Games Workshop reports record sales and rising profits despite the costs of Covid-19, Brexit and war in Ukraine

Image courtesy of Games Workshop

Image courtesy of Games Workshop

Games Workshop today reports record revenues after a year in which it sold its highest number of Warhammer miniatures to date. Pre-tax profits grew despite pressure on costs from Covid-19,  Brexit and the war in Ukraine.

The retail brand behind the Warhammer role play game, says that while the effects of Covid significantly reduced towards the end of the year, losing sales from Russia, where trade is currently suspended, cost it about £4m in net revenue during the year. Brexit has added £3.4m in extra supply chain costs. The business is looking to “mitigate” recruitment gaps in its UK-based European trade team following Brexit. “We look forward to the Brexit benefits promised,” it adds.

Games Workshop, ranked Top350 in RXUK Top500 research, says its digital content has never been richer, as it reaches thousands of people a day through its Warhammer community website and through social media. That engagement is supported by retail sales that take place through its 518 own stores (23% of sales), its online website (22%) and 6,200 third-party independent retailers (55%). Ecommerce sales of £85m were delivered in its latest financial year. That’s 5.5% down from £90m last year, but up by 70% from £50m in 2019/20.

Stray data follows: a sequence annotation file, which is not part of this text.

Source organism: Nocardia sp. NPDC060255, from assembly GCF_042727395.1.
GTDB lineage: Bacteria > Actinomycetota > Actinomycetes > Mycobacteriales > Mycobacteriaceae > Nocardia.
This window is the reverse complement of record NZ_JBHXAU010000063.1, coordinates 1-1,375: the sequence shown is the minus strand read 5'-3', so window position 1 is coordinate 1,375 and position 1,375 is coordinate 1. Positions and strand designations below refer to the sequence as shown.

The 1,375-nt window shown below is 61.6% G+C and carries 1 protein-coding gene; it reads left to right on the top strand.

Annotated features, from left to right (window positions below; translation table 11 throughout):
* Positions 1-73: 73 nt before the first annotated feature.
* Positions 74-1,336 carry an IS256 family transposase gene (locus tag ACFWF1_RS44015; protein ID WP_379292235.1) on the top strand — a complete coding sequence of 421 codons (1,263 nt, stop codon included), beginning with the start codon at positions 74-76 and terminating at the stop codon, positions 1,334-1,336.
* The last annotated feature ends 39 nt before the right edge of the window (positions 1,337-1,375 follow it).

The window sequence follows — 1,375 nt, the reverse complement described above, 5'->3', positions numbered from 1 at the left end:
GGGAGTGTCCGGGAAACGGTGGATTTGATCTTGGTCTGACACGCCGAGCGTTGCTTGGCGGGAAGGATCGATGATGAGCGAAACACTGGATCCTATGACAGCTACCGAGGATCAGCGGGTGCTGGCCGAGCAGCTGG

Full-year figures

The update comes as Games Workshop today reports revenue of £414.8m in the 52 weeks to May 29 2022. That’s 12% higher than the previous year. Pre-tax profits grew by 3.7% to £156.5m. Sales through all of its channels and most of its markets grew during the year, with the exception of Australia – as a result of freight issues, China – as a result of Covid-19 lockdowns – and Russia – following the suspension of trade.

During the year Games Workshop invested £16.7m in its studio and £5.7m in tooling for new plastic miniatures. It has also increased design, factory and warehouse capacity. Both its headquarters and its factory are in Nottingham. It launched new technology in its Memphis warehouse, started to upgrade its online business, and launched a plastic recycling project that can take in its plastic miniatures and turn them back into raw materials. 

“It’s been another astonishing year,” says Kevin Rountree, chief executive of Games Workshop. “I once again take great comfort that some things don’t change – our staff and customers love Warhammer.” 

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